I am a NICU nurse but also work shifts in L&D...mostly PP, but they know I am willing to assist with laboring a patient, so I help out when I can, because I enjoy it.

    To me, there doesn't seem to be a happy medium.

    I personally do not believe in home births, because home births are only good in hindsight...if they turn out ok, then everyone attributes the success to a home birth, but if they turn out bad, I could not live with myself if I was the mother and knowing that had I been closer to the hosptial, things may turn out differently.

    I also agree with fetal monitoring..you have to know what is going on. I have seen one very tragic outcome of a patient that demanded removal of the fetal monitoring and the nurses had no idea that her baby was in trouble....she was laboring and NOT on pit...baby had been previously doing well.

    I am a firm believer in letting nature take its course...the baby will come when it is ready and letting a woman labor and then 5 hours later, a physician coming in and saying, "Well, you are not progressing...."

    Well, I call BS b/c we have all SEEN woman stay at a certain cm and then just expand...as long as everyone is medically stable, I see no problem with this.

    ...an the placenta? Don't get me started...yanking it out by the cord with a pit bolus is not the way to deliver it. To me, there is a reason that this process is delayed as well...yes, I understand that if it is not out in a certain amount of time that the Mom can bleed out...but it doesn't HAVE to be out..two minutes after the birth.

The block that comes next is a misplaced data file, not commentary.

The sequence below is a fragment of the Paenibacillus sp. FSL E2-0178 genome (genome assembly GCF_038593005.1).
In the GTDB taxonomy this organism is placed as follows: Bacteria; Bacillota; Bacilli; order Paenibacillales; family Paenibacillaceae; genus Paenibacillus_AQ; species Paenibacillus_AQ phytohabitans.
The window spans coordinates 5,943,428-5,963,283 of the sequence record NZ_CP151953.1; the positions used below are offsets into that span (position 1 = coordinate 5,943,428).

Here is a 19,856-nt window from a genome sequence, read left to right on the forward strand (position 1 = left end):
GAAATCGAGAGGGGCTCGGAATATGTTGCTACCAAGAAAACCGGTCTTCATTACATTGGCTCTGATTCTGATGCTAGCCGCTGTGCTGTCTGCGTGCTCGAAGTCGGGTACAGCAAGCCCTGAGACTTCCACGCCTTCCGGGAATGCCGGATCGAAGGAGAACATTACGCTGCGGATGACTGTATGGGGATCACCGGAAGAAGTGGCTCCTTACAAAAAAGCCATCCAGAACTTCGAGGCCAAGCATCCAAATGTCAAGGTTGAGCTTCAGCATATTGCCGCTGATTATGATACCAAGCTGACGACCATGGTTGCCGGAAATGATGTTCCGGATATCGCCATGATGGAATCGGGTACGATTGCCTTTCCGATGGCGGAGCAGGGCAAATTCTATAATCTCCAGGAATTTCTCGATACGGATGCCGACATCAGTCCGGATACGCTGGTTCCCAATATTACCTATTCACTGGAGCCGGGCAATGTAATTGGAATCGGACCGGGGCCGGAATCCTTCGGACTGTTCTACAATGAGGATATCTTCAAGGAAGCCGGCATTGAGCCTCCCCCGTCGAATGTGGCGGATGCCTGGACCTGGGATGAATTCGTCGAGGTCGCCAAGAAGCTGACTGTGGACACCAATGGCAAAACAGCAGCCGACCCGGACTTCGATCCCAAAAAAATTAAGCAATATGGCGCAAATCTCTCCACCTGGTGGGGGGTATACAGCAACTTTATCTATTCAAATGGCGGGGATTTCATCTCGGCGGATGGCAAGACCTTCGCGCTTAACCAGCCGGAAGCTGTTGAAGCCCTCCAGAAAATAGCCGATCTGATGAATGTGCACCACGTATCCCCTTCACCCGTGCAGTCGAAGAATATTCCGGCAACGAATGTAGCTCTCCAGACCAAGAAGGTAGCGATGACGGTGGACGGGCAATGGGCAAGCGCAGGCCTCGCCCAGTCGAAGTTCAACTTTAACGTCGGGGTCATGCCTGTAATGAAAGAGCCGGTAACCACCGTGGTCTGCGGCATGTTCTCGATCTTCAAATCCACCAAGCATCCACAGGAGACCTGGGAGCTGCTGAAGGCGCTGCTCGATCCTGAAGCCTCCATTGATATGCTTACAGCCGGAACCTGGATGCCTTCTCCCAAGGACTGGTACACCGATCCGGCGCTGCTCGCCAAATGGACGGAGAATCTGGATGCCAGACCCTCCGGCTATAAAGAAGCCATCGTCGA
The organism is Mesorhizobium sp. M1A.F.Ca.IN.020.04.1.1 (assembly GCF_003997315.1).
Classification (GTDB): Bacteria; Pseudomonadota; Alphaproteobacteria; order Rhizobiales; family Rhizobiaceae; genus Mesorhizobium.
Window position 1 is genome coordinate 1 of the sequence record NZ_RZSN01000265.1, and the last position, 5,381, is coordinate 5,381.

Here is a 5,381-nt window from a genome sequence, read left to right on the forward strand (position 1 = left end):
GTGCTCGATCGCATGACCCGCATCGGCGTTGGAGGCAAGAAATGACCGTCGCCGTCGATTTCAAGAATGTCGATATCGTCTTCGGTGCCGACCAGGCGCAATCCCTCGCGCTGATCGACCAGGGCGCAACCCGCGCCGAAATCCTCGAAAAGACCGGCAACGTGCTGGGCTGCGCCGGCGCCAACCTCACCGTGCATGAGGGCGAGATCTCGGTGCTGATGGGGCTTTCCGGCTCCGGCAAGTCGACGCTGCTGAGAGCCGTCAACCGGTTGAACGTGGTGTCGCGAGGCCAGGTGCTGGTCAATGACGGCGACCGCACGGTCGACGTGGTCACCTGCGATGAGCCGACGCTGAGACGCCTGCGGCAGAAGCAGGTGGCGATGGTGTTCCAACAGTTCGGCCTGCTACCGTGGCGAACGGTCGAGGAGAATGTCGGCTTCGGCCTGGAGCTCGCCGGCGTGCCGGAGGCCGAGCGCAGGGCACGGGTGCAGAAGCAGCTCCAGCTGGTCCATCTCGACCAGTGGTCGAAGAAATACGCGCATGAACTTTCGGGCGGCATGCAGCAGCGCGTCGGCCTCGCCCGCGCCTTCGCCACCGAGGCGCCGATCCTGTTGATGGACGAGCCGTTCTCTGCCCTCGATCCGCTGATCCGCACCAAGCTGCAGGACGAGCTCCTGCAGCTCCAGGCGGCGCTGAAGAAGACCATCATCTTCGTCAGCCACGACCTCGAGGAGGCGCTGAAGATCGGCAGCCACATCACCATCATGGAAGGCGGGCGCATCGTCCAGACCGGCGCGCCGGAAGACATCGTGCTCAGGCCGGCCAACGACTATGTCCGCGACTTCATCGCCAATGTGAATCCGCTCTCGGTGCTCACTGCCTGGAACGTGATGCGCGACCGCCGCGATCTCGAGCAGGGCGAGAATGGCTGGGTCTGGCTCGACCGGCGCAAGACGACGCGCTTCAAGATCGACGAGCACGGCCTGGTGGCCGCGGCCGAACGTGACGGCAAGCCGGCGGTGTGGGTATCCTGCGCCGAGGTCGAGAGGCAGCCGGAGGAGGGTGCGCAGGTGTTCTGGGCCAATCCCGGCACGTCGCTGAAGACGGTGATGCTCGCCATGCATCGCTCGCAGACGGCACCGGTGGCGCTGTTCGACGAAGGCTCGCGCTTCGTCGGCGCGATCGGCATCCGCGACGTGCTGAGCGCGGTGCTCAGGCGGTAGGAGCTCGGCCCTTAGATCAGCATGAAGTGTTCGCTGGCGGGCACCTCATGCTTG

6. by   LoveANurse09
    I think the biggest thing here is there is not ENOUGH research in this area. I'm not an L&D RN, but I 've read EFM has no greater effect on neonatal outcomes or Apgar scores than intermittent monitoring q 15mins (as in a homebirth)
    does.
    http://www.ncbi.nlm.nih.gov/pubmed/17150066 I've read this in other books, but here is a little something i just found.

    If that pt refused EFM, the nurses still should have been monitoring that baby with a fetoscope! But, I bet that equipment wasn't available in the hospital! Every other hospital unit bases their policies on evidence-based practice why doesn't L&D??

    disclaimer: there is not directed at anyone person, just venting my opinions. I think we have a pretty good discussion here!
  7. by   CEG
    Quote from LoveANurse09
    I think the biggest thing here is there is not ENOUGH research in this area. I'm not an L&D RN, but I 've read EFM has no greater effect on neonatal outcomes or Apgar scores than intermittent monitoring q 15mins (as in a homebirth)
    does.
    http://www.ncbi.nlm.nih.gov/pubmed/17150066 I've read this in other books, but here is a little something i just found.

    If that pt refused EFM, the nurses still should have been monitoring that baby with a fetoscope! But, I bet that equipment wasn't available in the hospital! Every other hospital unit bases their policies on evidence-based practice why doesn't L&D??

    disclaimer: there is not directed at anyone person, just venting my opinions. I think we have a pretty good discussion here!
    Sadly there is plenty of research to support lower intervention birth, it just gets ignored in favor of high cost high intervention procedures. The hospital certainly has a doppler available to perform intermittent auscultation-- fetoscopes can be difficult to use in labor, but a doppler is more than adequate. Every hospital should have one for those patients who come in who are too early in pregnancy for EFM or surgical pts who require intermittent monitoring.
  8. by   LoveANurse09
    Of course, I forgot about dopplers . That would be wayy more accurate!
  9. by   tablefor9
    EFM hasn't decreased infant mortality, nor has it dropped rates of CP. It has, however, increased CS rates.

    Studies show planned homebirth with a qualified practitioner is as safe for low risk families as hospital birth.